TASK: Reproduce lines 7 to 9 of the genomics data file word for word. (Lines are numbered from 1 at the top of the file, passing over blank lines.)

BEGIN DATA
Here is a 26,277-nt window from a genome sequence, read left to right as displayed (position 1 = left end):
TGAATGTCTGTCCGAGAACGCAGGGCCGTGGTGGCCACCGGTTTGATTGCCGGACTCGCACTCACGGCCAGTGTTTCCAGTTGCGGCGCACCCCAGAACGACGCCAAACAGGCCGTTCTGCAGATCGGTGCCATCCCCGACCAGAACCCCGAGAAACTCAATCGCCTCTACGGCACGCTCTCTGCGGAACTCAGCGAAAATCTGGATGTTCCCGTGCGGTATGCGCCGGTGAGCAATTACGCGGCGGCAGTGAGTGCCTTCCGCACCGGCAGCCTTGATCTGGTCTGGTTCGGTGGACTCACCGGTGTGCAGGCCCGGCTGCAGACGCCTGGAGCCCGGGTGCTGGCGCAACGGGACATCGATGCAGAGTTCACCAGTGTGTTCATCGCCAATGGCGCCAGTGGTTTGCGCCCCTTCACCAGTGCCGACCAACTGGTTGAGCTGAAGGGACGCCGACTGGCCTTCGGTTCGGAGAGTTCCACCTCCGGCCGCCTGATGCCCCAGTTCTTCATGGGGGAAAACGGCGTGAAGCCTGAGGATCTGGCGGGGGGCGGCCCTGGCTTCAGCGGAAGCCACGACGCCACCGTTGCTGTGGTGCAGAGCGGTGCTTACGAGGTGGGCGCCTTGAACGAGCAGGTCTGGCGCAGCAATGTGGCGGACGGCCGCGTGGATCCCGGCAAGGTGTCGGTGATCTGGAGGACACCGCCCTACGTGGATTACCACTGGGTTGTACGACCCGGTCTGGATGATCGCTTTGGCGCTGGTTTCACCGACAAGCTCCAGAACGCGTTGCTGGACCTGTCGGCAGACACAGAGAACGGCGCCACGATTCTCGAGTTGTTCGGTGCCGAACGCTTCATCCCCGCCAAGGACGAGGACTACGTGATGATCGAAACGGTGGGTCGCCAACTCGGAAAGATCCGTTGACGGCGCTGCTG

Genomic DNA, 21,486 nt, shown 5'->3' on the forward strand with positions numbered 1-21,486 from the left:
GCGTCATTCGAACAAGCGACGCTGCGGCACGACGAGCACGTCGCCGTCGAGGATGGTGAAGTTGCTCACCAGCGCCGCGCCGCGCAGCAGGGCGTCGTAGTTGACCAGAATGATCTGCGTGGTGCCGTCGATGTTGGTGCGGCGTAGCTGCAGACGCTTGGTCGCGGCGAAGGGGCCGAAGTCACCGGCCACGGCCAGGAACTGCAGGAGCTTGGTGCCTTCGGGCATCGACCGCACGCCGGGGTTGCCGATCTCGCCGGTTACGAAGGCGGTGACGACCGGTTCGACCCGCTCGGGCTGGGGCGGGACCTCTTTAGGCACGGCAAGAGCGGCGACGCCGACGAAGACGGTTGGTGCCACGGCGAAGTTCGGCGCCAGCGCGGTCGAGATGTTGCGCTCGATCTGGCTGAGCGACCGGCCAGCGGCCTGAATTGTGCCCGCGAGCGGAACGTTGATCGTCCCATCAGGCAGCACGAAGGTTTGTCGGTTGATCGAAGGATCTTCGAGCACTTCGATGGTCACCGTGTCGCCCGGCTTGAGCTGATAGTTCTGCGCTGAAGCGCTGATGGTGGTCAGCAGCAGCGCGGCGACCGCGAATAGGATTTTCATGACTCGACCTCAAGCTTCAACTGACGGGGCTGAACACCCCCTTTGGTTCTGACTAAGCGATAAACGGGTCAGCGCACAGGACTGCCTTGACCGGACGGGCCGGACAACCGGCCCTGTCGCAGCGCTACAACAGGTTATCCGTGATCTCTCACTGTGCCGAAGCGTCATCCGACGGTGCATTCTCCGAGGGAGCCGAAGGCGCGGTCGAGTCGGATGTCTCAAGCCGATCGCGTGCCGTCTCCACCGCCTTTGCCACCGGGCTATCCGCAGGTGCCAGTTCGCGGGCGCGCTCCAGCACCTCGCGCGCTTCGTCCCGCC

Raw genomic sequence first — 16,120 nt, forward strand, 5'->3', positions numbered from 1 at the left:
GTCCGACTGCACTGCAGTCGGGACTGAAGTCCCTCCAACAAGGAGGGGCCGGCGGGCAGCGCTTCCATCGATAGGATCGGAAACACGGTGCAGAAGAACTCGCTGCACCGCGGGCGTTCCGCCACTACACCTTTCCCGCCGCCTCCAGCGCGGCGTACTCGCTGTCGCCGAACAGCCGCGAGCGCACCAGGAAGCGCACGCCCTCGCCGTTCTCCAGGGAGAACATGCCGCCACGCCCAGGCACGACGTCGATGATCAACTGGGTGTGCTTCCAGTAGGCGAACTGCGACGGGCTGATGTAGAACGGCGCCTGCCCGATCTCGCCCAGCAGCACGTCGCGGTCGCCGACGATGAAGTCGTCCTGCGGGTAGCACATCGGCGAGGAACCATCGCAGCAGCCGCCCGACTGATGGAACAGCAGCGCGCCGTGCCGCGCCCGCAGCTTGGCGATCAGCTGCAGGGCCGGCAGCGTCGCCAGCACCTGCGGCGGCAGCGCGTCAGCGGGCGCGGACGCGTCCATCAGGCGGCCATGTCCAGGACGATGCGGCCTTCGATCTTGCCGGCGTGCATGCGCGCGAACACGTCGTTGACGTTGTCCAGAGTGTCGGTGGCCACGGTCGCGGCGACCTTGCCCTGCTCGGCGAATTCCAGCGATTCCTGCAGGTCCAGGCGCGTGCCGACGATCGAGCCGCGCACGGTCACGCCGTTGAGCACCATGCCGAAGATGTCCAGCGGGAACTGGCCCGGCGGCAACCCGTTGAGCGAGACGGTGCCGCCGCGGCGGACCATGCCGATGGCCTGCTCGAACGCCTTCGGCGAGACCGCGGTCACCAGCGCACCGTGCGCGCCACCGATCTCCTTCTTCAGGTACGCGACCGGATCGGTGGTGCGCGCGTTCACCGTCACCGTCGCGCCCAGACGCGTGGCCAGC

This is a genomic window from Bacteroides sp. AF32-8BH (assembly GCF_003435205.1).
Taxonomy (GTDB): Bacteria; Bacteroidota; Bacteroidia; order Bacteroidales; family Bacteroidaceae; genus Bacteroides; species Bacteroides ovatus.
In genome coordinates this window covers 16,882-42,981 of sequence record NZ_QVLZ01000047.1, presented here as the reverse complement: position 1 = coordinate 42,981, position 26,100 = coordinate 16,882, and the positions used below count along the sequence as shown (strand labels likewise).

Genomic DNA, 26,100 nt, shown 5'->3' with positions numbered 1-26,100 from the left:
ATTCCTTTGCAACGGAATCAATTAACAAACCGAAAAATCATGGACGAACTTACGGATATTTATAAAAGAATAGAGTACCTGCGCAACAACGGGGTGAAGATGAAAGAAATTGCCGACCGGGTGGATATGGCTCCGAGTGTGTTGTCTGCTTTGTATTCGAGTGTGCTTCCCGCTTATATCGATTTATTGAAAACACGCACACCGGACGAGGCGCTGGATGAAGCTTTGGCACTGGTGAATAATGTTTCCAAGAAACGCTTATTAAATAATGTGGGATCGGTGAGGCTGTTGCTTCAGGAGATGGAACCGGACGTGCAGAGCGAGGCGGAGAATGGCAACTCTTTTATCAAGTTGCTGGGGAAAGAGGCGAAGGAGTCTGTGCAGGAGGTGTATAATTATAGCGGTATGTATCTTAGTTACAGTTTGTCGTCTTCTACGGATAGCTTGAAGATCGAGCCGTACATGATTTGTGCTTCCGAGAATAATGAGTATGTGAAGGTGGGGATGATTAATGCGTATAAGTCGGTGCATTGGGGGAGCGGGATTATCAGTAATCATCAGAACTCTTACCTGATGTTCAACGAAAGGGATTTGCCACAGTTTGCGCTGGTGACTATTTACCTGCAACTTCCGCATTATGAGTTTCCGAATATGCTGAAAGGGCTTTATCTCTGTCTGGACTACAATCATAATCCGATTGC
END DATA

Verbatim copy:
This is a genomic window from Bacteroides sp. AF32-8BH (assembly GCF_003435205.1).
Taxonomy (GTDB): Bacteria; Bacteroidota; Bacteroidia; order Bacteroidales; family Bacteroidaceae; genus Bacteroides; species Bacteroides ovatus.
In genome coordinates this window covers 16,882-42,981 of sequence record NZ_QVLZ01000047.1, presented here as the reverse complement: position 1 = coordinate 42,981, position 26,100 = coordinate 16,882, and the positions used below count along the sequence as shown (strand labels likewise).